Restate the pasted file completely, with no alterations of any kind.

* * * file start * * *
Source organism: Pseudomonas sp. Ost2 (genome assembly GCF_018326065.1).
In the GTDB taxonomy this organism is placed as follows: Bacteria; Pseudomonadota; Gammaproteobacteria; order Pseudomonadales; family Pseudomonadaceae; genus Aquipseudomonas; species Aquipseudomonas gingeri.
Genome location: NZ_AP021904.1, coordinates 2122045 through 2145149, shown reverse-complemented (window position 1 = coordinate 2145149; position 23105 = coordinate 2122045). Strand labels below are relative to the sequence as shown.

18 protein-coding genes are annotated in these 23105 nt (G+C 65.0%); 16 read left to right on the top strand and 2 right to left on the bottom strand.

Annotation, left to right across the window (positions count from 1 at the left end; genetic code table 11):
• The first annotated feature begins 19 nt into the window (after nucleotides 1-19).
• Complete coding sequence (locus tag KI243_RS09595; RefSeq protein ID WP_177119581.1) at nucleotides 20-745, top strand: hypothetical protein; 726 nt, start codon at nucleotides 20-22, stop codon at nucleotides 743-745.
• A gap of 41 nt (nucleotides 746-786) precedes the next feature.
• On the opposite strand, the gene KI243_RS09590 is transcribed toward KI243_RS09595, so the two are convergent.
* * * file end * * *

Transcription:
Source organism: Pseudomonas sp. Ost2 (genome assembly GCF_018326065.1).
In the GTDB taxonomy this organism is placed as follows: Bacteria; Pseudomonadota; Gammaproteobacteria; order Pseudomonadales; family Pseudomonadaceae; genus Aquipseudomonas; species Aquipseudomonas gingeri.
Genome location: NZ_AP021904.1, coordinates 2122045 through 2145149, shown reverse-complemented (window position 1 = coordinate 2145149; position 23105 = coordinate 2122045). Strand labels below are relative to the sequence as shown.

18 protein-coding genes are annotated in these 23105 nt (G+C 65.0%); 16 read left to right on the top strand and 2 right to left on the bottom strand.

Annotation, left to right across the window (positions count from 1 at the left end; genetic code table 11):
• The first annotated feature begins 19 nt into the window (after nucleotides 1-19).
• Complete coding sequence (locus tag KI243_RS09595; RefSeq protein ID WP_177119581.1) at nucleotides 20-745, top strand: hypothetical protein; 726 nt, start codon at nucleotides 20-22, stop codon at nucleotides 743-745.
• A gap of 41 nt (nucleotides 746-786) precedes the next feature.
• On the opposite strand, the gene KI243_RS09590 is transcribed toward KI243_RS09595, so the two are convergent.